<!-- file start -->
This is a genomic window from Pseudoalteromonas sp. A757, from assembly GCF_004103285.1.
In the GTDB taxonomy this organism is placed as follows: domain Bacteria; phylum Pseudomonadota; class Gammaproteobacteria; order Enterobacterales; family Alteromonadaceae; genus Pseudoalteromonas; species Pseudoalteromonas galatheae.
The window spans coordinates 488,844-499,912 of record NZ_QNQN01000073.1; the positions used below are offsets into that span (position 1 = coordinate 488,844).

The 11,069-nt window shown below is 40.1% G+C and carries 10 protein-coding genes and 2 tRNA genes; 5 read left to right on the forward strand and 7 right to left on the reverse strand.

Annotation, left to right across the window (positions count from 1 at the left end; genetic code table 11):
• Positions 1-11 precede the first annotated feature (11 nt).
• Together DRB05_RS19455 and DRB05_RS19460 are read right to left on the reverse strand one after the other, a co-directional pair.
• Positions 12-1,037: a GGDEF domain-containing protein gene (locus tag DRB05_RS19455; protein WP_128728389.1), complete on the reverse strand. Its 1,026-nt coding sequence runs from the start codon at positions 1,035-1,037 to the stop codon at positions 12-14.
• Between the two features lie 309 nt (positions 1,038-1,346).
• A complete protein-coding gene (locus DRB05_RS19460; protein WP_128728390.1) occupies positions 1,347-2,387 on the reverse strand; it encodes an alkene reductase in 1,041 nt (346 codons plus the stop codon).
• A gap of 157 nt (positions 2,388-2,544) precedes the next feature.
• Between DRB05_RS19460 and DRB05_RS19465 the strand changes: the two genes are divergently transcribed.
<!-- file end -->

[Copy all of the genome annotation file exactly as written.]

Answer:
This is a genomic window from Pseudoalteromonas sp. A757, from assembly GCF_004103285.1.
In the GTDB taxonomy this organism is placed as follows: domain Bacteria; phylum Pseudomonadota; class Gammaproteobacteria; order Enterobacterales; family Alteromonadaceae; genus Pseudoalteromonas; species Pseudoalteromonas galatheae.
The window spans coordinates 488,844-499,912 of record NZ_QNQN01000073.1; the positions used below are offsets into that span (position 1 = coordinate 488,844).

The 11,069-nt window shown below is 40.1% G+C and carries 10 protein-coding genes and 2 tRNA genes; 5 read left to right on the forward strand and 7 right to left on the reverse strand.

Annotation, left to right across the window (positions count from 1 at the left end; genetic code table 11):
• Positions 1-11 precede the first annotated feature (11 nt).
• Together DRB05_RS19455 and DRB05_RS19460 are read right to left on the reverse strand one after the other, a co-directional pair.
• Positions 12-1,037: a GGDEF domain-containing protein gene (locus tag DRB05_RS19455; protein WP_128728389.1), complete on the reverse strand. Its 1,026-nt coding sequence runs from the start codon at positions 1,035-1,037 to the stop codon at positions 12-14.
• Between the two features lie 309 nt (positions 1,038-1,346).
• A complete protein-coding gene (locus DRB05_RS19460; protein WP_128728390.1) occupies positions 1,347-2,387 on the reverse strand; it encodes an alkene reductase in 1,041 nt (346 codons plus the stop codon).
• A gap of 157 nt (positions 2,388-2,544) precedes the next feature.
• Between DRB05_RS19460 and DRB05_RS19465 the strand changes: the two genes are divergently transcribed.